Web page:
Next Article in Journal
Criminal Legal Systems and the Disability Community: An Overview
Next Article in Special Issue
Introduction to Special Issue “Gender, Politics, and Everyday Life: Power, Resistance, and Representation”
Previous Article in Journal
Barriers That Keep Vulnerable People as NEETs
Previous Article in Special Issue
The Sociocultural Dimensions of Gender-Based Violence in Afro-Mexican Communities in the Coastal Region of Oaxaca, Mexico
Font Type:
Arial Georgia Verdana
Font Size:
Aa Aa Aa
Line Spacing:
Column Width:

Hannah’s Suffering: The Power of Voice

Sociology and Anthropology, West Virginia University, Morgantown, WV 26505, USA
Soc. Sci. 2022, 11(6), 254;
Received: 20 December 2021 / Revised: 31 May 2022 / Accepted: 1 June 2022 / Published: 9 June 2022


Hannah’s story in the Old Testament has been written about considerably by Jewish feminists, womanist theologians, and other biblical scholars. This paper strives to build upon these works in asking the reader to consider Hannah’s story from a liberatory theological theory of suffering by Sölle, as well as a postmodern and non-religious lens as discussed by Sandoval’s Theory of Oppositional Consciousness in Methodology of the Oppressed and Lorde’s “Transformation of Silence into Language and Action”. This paper asks if this narrative can serve as an example of taking back one’s power by confronting a complex system of power and oppression for Black women. Intercessory prayer aptly defines the personal as political, especially with the multiple minoritized identities of Hannah. I argue that Hannah’s story can serve as a complex narrative of differential consciousness and the reclamation of one’s own power, by using her voice. Her audacity to correct a prophet, fight for her valid desire of motherhood, and determine her own happiness is evidence of an empowerment ethic that is necessary for minoritized women in a post-modern era and political climate where the erasure of all forms of difference and consciousness is the priority.

1. Introduction

In the ninth book in the Old Testament of the Bible, we find a relatively popular story about a woman named Hannah. Hannah’s narrative has been well discussed by womanist theological scholars and Jewish feminist scholars (Brenner 1994; Burgh 2010; Newsom and Ringe 1998) and serves as a complex narrative of differential consciousness and the reclamation of one’s own power, by using her voice. Much of the scholarship has only been from the religious or exegetical standpoint as it pertains to the social world. In this article, I attempt to build on their work by discussing Sölle’s liberatory theory of suffering, but also to introduce a non-religious perspective via Sandoval’s theory of oppositional consciousness which makes room for those who are not religiously located in the social world. Differential or oppositional consciousness is best described as the power reclaimed and built by marginalized people despite their minoritized status. The audacity of Hannah to correct a prophet, fight for her valid desire of motherhood, and determine her own happiness is evidence of an empowerment ethic that is necessary for present-day minoritized women in a climate that seeks to suppress and erase all forms of difference and agency.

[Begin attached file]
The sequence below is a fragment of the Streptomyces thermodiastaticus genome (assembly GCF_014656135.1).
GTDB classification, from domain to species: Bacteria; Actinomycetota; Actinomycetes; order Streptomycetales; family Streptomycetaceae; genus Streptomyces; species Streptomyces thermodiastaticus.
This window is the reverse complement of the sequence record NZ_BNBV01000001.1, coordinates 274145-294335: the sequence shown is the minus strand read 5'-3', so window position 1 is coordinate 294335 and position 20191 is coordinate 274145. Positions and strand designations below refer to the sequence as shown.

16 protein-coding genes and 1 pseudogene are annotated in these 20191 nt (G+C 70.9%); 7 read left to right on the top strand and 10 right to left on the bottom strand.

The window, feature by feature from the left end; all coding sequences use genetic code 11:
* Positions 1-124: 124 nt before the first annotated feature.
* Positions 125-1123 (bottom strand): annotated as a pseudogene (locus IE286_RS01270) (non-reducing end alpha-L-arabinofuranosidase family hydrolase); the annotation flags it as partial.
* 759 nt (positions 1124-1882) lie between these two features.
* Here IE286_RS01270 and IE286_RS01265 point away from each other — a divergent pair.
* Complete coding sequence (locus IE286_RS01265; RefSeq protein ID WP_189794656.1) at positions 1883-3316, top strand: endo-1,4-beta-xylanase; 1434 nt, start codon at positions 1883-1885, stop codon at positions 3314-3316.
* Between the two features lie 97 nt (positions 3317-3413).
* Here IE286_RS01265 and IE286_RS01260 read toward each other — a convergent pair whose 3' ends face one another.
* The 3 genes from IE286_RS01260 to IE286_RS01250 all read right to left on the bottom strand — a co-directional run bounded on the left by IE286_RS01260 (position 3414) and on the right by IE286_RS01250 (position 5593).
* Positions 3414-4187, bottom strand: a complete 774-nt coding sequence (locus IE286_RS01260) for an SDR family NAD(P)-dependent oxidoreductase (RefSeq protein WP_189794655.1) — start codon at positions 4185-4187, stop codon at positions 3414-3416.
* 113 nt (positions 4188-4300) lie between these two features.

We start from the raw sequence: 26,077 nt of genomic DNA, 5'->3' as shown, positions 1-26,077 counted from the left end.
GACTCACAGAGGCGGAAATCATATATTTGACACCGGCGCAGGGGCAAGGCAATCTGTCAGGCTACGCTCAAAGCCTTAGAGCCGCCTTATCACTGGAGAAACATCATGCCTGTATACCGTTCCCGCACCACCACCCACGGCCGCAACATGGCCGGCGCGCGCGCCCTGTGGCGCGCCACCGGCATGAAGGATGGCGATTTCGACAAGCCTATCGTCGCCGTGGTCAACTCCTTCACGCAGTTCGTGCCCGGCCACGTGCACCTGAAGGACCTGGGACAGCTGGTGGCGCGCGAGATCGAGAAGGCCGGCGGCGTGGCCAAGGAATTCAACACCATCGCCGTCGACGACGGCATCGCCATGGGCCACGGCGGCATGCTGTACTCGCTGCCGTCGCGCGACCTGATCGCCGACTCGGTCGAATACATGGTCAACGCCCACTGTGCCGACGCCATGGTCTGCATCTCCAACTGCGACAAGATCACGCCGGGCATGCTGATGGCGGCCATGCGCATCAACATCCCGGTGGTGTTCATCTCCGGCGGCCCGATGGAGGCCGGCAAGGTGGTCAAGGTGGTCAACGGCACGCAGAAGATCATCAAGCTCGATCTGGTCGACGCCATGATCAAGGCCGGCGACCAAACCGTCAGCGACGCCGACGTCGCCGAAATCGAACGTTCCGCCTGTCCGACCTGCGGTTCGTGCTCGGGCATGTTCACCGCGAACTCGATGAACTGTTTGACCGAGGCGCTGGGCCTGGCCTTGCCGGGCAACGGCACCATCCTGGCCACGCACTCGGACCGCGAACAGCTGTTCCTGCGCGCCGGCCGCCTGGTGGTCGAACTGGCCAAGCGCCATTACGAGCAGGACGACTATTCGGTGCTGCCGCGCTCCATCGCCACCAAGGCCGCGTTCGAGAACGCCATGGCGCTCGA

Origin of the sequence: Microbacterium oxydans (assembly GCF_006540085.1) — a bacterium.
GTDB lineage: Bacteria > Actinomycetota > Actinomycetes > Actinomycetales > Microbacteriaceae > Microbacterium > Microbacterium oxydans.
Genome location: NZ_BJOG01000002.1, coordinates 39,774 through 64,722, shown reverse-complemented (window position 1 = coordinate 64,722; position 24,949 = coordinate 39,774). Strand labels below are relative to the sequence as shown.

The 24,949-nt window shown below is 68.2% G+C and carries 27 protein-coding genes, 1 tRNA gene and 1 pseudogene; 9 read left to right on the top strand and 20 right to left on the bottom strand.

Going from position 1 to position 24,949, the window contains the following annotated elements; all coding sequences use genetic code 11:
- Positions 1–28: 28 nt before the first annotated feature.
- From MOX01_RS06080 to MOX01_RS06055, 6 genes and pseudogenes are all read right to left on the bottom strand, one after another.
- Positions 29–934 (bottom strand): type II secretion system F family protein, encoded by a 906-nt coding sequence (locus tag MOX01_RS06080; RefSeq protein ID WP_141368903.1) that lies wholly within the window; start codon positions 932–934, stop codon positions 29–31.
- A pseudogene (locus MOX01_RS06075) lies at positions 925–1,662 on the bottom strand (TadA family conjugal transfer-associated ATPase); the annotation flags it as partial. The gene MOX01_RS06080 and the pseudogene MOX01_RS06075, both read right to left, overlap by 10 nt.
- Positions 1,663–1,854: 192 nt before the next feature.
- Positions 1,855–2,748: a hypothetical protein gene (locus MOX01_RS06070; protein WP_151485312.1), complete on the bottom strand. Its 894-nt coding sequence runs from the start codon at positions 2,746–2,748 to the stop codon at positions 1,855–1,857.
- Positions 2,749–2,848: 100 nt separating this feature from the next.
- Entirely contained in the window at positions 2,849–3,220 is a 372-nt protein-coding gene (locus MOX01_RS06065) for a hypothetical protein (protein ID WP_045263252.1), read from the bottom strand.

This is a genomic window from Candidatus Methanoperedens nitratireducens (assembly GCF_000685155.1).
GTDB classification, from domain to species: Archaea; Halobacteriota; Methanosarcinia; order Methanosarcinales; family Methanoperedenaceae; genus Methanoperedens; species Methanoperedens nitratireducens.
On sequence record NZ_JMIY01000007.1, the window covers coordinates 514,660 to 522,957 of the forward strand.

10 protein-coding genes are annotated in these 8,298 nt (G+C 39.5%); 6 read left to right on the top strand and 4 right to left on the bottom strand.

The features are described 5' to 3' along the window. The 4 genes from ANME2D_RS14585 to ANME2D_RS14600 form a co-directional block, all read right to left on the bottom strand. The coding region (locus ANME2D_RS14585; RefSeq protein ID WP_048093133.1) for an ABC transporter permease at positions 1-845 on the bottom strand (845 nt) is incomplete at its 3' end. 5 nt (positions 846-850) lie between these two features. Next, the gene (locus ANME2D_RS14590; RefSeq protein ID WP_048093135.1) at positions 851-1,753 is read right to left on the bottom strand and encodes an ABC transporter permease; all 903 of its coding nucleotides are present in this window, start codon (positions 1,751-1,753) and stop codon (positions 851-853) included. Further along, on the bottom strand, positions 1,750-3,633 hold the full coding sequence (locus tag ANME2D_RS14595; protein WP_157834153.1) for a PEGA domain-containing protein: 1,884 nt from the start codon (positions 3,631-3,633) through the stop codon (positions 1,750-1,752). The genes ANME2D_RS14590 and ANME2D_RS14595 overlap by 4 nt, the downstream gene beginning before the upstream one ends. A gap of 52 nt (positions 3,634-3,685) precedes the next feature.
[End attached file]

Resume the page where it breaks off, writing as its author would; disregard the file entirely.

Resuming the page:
After engaging other studies of Hannah’s story and reviewing the biblical story of Hannah, I will outline the theories of suffering by Dorothee Sölle and oppositional consciousness by Chela Sandoval. Finally, I will demonstrate how Hannah’s use of her voice illustrates the components of suffering and oppositional consciousness, and how these theories, along with Audre Lorde’s “Transformation of Silence into Language and Action” can inform specifically minoritized women’s resistance and struggle towards liberation.
Hannah’s story, which evokes themes of motherhood, agency, religious custom and intercessory prayer has allowed scholars to write extensively about Hannah and her transformation, seeking to understand her from a feminist or womanist perspective instead of seeking to understand her through patrilineal norms (Bird 1983; Bronner 1999; De Andrado 2021; Fentress-Williams and Knowles 2018; Hamori 2015; Klein 1994; Meyers 1994; Murphy 2020; You 2019). Because of her gender, childlessness, and ethnic lineage, Hannah holds multiple minoritized identities, making this story even more important to understand and consider for minoritized women and mothers (Williams 1993; Klein 1994).
The Hebrew Bible, according to Cook, serves as a larger narrative about the divine intervention of God in Israel, and Hannah’s story is just one example of this divine intervention as she moves from a grief-stricken and barren sister wife to a joyous mother of six children by the end of the second chapter in I Samuel (Cook 1999; The Holy Bible 2011). In this case, the focus of divine intervention in this story is through Hannah’s first son, Samuel, who grows up to be a prophet. Generally, because Samuel is the focus, much of Hannah’s role in the story is overlooked, or as Gafney notes about many Old Testament women, Hannah is not typically seen as anything more than a “womb pressed into service” (Gafney 2021).
Hannah’s story is set in a time that is not wholly the same but not entirely dissimilar from present-day society (You 2019). It is still sexist in that men are prioritized no matter their age or position, often over women who are the obvious focus or protagonists of the narrative or experience. While some scholars de-emphasize some of the Hebrew Bible’s patriarchal presentations of women (Fentress-Williams and Knowles 2018), they do acknowledge that Hannah’s story is set in an era where the value of a marriage and personhood was heavily decided by the number and gender of the children born to the family (Breyfogle 1910).